Kasa-obake (Japanese: 傘おばけ) are a mythical ghost or yōkai in Japanese folklore. They are sometimes, but not always, considered a tsukumogami that old umbrellas turn into. They are also called "karakasa-obake" (から傘おばけ), "kasa-bake" (傘化け), and "karakasa kozō" (唐傘小僧). ["karakasa kozō" TRANSLATION: paper umbrella priest boy ]
毛羽毛現 けうけげん Translation: hairy, fluffy sight; alternatively, rare and dubious thing Habitat: damp homes, dirty gardens, moldy closets, under floorboards Diet
Betobeto-san. People who walk the streets alone at night sometimes encounter this harmless but nonetheless disturbing yokai. It synchronizes its pace with walkers and follows them as long as it can, getting closer and closer with each step.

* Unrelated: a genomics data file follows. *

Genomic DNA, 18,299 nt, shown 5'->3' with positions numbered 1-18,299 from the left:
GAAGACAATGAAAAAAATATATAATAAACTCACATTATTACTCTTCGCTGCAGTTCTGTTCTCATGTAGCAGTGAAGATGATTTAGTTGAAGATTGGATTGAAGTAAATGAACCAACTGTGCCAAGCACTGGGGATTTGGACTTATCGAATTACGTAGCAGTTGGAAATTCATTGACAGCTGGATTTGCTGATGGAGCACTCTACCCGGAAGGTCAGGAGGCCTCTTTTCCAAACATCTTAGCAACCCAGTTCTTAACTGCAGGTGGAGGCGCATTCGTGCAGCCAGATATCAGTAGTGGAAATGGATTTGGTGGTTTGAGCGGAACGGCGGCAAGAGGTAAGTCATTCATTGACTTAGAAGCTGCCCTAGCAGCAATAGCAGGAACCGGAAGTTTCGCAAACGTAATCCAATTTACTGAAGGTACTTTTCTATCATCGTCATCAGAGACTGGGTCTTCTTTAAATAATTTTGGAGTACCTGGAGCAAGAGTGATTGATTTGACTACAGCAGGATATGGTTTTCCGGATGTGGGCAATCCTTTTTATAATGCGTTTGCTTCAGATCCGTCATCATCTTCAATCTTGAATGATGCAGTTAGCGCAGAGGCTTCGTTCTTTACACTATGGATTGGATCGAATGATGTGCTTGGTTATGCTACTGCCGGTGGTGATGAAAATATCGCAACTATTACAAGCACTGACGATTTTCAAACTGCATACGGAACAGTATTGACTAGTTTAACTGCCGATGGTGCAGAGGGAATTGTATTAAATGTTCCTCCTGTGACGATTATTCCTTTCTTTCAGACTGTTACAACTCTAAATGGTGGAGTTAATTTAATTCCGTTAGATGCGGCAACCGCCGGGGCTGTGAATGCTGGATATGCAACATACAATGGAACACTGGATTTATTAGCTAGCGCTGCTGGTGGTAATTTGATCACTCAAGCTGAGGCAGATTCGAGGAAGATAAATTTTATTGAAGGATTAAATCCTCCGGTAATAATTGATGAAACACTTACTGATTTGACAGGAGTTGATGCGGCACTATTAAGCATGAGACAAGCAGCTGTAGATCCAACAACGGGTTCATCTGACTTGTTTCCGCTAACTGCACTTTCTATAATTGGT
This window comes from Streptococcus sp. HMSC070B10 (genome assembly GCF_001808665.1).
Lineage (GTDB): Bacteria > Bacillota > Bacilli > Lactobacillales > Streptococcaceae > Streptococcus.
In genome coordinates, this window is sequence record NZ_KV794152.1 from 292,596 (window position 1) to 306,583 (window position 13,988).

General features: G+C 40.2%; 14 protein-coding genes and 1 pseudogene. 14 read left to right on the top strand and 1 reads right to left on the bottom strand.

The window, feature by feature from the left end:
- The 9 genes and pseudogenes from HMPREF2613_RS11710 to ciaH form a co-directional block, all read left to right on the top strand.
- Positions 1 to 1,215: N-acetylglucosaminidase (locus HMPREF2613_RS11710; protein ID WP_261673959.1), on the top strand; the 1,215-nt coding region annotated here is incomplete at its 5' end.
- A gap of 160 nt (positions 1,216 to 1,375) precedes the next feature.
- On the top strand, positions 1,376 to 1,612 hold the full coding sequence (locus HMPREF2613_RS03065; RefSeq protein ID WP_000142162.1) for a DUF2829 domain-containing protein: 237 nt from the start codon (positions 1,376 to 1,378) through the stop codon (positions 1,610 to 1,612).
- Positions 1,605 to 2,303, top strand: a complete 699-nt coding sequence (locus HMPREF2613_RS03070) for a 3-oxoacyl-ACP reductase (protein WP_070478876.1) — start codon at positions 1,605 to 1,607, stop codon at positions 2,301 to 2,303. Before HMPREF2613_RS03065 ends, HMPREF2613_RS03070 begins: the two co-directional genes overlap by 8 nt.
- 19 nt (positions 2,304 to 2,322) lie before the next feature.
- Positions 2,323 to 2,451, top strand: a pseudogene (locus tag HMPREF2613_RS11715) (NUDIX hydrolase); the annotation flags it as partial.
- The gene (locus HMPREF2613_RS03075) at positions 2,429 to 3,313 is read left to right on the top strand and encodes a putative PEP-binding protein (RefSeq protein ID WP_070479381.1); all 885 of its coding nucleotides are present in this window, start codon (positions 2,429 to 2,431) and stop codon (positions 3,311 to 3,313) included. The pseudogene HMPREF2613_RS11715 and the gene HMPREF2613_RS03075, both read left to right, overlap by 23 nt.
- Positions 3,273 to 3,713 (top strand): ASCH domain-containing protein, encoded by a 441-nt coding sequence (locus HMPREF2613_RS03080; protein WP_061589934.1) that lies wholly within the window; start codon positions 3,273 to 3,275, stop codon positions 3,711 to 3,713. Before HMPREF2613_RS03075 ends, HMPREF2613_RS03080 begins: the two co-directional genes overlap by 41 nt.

Hitotsume-nyūdō is a yōkai of Japan that has the appearance of an ōnyūdō that has only one eye [Hitotsume-nyūdō TRANSLATION: one-eyed priest HABITAT: roads and highways DIET: omnivorous; occasionally humans]
A-Yokai-A-Day: Chimi | Matthew Meyer
Well, I spent most of the day recovering from a hard disk failure, but thanks to same-day-delivery I am now running a much faster solid state drive and re-installing everything. With the amount of fru